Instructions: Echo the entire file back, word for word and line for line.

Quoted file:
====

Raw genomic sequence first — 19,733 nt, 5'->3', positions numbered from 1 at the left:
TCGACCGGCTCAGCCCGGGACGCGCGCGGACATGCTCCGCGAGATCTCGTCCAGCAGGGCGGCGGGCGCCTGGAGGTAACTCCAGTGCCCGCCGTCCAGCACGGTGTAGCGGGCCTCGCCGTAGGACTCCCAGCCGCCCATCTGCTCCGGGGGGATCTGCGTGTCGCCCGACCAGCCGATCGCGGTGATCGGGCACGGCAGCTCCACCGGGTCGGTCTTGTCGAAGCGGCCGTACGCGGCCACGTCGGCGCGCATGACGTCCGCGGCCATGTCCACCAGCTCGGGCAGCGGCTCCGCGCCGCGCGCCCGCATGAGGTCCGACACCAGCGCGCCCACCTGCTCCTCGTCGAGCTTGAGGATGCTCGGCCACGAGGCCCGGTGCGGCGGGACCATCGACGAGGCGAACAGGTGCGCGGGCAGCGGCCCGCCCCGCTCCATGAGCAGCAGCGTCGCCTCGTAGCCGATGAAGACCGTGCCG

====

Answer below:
Raw genomic sequence first — 19,733 nt, 5'->3', positions numbered from 1 at the left:
TCGACCGGCTCAGCCCGGGACGCGCGCGGACATGCTCCGCGAGATCTCGTCCAGCAGGGCGGCGGGCGCCTGGAGGTAACTCCAGTGCCCGCCGTCCAGCACGGTGTAGCGGGCCTCGCCGTAGGACTCCCAGCCGCCCATCTGCTCCGGGGGGATCTGCGTGTCGCCCGACCAGCCGATCGCGGTGATCGGGCACGGCAGCTCCACCGGGTCGGTCTTGTCGAAGCGGCCGTACGCGGCCACGTCGGCGCGCATGACGTCCGCGGCCATGTCCACCAGCTCGGGCAGCGGCTCCGCGCCGCGCGCCCGCATGAGGTCCGACACCAGCGCGCCCACCTGCTCCTCGTCGAGCTTGAGGATGCTCGGCCACGAGGCCCGGTGCGGCGGGACCATCGACGAGGCGAACAGGTGCGCGGGCAGCGGCCCGCCCCGCTCCATGAGCAGCAGCGTCGCCTCGTAGCCGATGAAGACCGTGCCG